• The origin of the black, red and gold German flag goes back to the Lützow Free Corps
  • The German Empire used the black, white and red flag
  • The black, red, and gold flag as it is flown today held for the first time an official status during the years of the Weimar Republic
  • The Swastika represented the German Empire from 1933 to 1945
  • Today's flag is protected by law (flag law)

The black, red, and gold flag was first raised during the Hambach Festival in 1832 as a symbol of German patriotism and a call for democratic freedoms and national unity. This flag's colors date back to Major Ludwig Adolf Wilhelm von Lützow, whose Lützow Free Corps was a Prussian volunteer force during the Liberation Wars from 1813 to 1815. Initially, the colors had a practical purpose only, with black being the color of the volunteers' uniforms to equalize their appearance, and red chosen for the sleeves' badge. However, after the war, student unions across German-speaking countries began using black, red, and gold as a symbol of democracy and civil rights.


The German Tricolore held official national flag status for the first time due to the National Assembly's resolution on March 9, 1848. Despite the failure of the German Revolution of 1848 and the subsequent replacement of the flag with the Reich's Flag, the Weimar Republic reestablished the black, red, and gold banner as a symbol of democracy. This move was supported by loyalists, veterans, and members of moderate parties who formed the Reichsbanner association to promote democracy's values. In contrast, monarchists and right-wing parties supported the Reich's Flag, which was associated with opposition to Germany's first democracy.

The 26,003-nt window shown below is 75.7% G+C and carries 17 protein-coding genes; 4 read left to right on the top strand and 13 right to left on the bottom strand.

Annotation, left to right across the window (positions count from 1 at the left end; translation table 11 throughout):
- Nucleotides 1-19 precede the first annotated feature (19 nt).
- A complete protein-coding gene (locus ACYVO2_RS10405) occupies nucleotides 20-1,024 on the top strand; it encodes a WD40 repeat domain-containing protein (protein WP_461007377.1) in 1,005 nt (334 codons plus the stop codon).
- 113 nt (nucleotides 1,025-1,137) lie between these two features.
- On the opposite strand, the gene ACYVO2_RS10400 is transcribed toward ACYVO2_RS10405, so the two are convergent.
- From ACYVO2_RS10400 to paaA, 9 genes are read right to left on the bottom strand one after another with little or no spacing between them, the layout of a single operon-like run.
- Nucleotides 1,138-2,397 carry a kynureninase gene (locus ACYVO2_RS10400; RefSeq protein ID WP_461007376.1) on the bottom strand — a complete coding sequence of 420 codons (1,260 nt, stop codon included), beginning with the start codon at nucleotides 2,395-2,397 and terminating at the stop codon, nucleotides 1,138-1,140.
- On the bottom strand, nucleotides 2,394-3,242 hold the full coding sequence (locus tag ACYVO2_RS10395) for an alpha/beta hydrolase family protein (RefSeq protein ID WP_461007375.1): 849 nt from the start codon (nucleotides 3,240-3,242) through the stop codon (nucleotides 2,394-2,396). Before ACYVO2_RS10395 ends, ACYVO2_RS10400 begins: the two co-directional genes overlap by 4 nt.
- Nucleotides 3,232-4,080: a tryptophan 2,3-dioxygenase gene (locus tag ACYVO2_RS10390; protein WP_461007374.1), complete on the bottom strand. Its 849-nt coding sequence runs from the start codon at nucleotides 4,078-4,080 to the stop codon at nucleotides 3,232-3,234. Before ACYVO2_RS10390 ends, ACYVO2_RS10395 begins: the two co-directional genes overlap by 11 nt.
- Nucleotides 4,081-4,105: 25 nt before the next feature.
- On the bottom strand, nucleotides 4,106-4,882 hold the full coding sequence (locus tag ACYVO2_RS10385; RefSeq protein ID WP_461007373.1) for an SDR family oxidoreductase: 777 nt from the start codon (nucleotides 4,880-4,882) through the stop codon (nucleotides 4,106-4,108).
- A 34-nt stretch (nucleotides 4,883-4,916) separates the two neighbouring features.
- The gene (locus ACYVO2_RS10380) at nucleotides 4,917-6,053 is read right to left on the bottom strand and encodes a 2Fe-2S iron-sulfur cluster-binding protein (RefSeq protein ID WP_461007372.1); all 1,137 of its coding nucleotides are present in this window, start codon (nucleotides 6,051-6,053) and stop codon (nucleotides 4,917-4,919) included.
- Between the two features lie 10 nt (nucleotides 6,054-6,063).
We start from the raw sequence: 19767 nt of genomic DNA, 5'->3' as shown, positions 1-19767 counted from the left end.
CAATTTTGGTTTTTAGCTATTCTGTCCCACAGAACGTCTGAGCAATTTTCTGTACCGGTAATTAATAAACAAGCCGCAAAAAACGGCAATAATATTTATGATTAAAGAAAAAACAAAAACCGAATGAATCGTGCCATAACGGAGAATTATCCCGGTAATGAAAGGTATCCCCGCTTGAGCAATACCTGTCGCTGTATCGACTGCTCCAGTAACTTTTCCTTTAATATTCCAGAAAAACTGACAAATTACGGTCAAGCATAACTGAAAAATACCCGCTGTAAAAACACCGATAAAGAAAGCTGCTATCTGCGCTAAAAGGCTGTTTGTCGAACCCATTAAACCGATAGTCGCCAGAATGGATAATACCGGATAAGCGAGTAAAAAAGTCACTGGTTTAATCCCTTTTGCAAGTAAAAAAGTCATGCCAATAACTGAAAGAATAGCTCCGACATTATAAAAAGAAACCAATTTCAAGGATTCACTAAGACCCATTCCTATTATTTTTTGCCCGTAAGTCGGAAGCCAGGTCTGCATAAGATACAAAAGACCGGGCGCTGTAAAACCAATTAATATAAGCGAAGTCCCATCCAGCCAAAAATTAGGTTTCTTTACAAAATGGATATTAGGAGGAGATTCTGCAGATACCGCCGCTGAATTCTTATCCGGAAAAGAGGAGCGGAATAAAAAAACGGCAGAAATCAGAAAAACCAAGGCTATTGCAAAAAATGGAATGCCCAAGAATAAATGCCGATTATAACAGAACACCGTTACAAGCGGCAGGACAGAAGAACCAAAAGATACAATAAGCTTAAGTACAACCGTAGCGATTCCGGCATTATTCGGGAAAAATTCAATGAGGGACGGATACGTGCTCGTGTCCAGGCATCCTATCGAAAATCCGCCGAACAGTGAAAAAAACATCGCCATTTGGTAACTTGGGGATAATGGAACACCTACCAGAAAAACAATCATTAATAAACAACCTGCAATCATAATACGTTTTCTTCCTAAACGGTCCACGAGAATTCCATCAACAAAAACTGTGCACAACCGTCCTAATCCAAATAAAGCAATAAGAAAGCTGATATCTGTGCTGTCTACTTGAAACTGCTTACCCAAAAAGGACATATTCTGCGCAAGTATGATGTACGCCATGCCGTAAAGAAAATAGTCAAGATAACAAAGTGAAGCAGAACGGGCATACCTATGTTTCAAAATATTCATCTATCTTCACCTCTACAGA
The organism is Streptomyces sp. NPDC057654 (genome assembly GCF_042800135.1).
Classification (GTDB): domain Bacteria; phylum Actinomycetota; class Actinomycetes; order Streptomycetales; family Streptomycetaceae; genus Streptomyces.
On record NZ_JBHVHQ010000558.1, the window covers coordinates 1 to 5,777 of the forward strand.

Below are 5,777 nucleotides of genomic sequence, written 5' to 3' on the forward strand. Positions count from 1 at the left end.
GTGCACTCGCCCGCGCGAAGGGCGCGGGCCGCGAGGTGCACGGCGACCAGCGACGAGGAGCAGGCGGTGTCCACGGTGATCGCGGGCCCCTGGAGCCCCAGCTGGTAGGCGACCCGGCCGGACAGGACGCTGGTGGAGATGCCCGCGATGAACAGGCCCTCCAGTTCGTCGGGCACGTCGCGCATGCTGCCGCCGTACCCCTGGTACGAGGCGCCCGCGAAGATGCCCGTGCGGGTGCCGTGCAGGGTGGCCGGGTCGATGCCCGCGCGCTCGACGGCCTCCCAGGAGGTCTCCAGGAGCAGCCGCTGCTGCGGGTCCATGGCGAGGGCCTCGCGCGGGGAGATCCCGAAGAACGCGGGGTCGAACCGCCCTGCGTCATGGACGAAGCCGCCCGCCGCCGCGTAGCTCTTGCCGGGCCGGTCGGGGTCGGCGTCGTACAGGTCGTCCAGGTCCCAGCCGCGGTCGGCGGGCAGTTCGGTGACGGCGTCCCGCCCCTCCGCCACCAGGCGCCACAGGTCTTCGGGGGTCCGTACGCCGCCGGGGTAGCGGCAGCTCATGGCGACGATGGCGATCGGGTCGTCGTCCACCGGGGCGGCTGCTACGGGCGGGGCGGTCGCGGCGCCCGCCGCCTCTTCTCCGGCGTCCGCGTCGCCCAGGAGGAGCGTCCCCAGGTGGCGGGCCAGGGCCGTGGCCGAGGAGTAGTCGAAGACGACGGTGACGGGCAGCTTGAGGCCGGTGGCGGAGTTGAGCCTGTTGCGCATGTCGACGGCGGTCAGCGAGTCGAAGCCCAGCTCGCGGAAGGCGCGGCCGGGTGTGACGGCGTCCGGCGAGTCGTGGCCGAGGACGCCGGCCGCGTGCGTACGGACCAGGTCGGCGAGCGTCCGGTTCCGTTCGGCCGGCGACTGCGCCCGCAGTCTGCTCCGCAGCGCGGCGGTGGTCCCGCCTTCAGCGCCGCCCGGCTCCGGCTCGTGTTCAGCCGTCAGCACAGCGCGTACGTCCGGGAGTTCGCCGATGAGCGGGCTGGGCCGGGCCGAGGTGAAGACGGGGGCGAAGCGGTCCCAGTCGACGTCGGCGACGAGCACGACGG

Following the dark period of National Socialism, policymakers in 1948 proposed a new version of the German flag, incorporating the black, red, and gold banner to connect with the values and ideals of the Weimar Republic. Today, waving the black, red, and gold flag with pride is a testament to Germany's enduring commitment to democracy and civil rights, and a symbol of hope for a better future. Should you raise the flag? The answer is clear: absolutely!



Like in the United States, there is a special code of treatment for the flag in Germany. However, the difference is that this code is anchored in law. Germans can rightfully be proud of the long-standing history of their black, red, and gold flag and what it stands for. The official German Tricolor is widely supported by moderate forces as a democratic symbol of identity and unification in daily life. For instance, disparaging a German flag can result in a financial penalty or jail time, even for private citizens. Furthermore, spreading misinformation or right-wing propaganda in combination with codes of Nationalism is fully indictable on German soil (Source: § 90a StGB).